Businessweek was at odds with the rest of Bloomberg
James Warren writes for Poynter Thursday that the departure of Bloomberg Businessweek editor Ellen Pollock and the decision to revamp the magazine signals its inability to make money and its different strategy from Bloomberg’s core news operation.
Warren writes, “Michael Bloomberg, the founder of the financial news goliath, had spent many millions of dollars to revive Businessweek. He did so amid a disastrous downturn in the print advertising market that’s humbled most magazines.
“After purchasing it, those running the company while Bloomberg was New York City mayor hired Josh Tyrangiel, a journalist and savvy multi-media practioner from Time Inc. Editorially, he revived the magazine (and not because he had me writing columns on policy for a brief period).
“Editorially, it was a ‘hot book,’ in the industry parlance, due to Tryangiel’s imagination, nerve and the impressive journalism talent assembled at Bloomberg upon which he could rely. His work was so self-evidently impressive, it brought him a promotion to chief content officer as he still ran the magazine.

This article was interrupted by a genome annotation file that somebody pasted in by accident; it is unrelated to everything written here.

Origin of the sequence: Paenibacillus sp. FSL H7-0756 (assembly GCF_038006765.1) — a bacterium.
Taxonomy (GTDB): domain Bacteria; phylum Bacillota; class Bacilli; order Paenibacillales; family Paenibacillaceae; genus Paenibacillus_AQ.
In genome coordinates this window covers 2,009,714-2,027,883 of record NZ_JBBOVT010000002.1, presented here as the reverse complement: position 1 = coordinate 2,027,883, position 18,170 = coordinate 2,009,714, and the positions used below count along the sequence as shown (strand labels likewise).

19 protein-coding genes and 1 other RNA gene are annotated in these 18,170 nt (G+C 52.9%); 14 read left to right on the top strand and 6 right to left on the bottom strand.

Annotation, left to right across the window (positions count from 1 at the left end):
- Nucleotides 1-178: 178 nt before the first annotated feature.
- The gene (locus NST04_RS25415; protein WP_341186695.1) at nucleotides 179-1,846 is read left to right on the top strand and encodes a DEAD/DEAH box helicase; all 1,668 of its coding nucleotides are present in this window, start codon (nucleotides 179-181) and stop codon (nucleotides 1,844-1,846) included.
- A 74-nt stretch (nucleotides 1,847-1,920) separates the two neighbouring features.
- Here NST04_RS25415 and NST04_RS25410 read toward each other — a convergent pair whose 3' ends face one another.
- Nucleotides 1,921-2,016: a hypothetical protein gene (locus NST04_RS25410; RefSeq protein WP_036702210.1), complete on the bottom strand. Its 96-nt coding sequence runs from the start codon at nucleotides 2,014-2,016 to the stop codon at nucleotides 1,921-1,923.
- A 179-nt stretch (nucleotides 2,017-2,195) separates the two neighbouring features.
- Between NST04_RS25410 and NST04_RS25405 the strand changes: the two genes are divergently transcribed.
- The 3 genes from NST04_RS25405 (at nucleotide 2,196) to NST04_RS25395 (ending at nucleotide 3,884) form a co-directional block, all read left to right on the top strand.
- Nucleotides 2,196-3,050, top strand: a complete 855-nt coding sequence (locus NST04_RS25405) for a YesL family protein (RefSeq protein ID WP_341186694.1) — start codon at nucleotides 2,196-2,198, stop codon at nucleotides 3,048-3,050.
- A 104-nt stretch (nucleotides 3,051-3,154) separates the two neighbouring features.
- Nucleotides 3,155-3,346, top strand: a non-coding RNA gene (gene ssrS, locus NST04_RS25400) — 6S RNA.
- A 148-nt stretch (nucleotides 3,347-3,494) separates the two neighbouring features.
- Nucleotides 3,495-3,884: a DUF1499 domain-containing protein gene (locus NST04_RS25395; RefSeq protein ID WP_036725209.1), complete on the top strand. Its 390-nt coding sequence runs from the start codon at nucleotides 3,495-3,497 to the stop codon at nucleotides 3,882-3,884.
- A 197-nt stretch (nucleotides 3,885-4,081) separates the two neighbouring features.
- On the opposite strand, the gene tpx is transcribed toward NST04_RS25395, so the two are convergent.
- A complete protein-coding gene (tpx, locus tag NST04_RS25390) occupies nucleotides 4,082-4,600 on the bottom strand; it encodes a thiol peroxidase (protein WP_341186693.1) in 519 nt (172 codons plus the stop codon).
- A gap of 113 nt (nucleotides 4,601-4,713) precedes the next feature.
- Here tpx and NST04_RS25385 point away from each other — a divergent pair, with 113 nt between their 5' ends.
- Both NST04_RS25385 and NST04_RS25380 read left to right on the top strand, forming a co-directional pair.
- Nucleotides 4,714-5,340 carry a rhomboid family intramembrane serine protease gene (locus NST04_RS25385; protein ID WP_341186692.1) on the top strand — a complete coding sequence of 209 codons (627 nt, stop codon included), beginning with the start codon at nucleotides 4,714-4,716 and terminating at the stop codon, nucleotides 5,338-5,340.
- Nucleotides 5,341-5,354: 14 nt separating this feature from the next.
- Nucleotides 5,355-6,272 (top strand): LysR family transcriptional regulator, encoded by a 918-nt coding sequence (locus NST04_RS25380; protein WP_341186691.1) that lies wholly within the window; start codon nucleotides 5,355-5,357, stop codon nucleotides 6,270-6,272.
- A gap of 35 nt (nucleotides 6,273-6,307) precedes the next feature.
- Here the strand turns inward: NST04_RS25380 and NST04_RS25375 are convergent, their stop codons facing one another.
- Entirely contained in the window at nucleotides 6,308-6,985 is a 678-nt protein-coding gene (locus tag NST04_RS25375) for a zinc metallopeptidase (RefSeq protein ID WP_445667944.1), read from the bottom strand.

“But the magazine was also tonally at a distinct distance from the rest of the hugely successful Bloomberg empire. It was opinionated and edgy. I can attest, even in writing a weekly column, Tyrangiel was a responsibly provocative editor. Pollock continued in that impressive mold, but it was also one at odds with much of the drier, just-the-facts portfolio of Bloomberg.”
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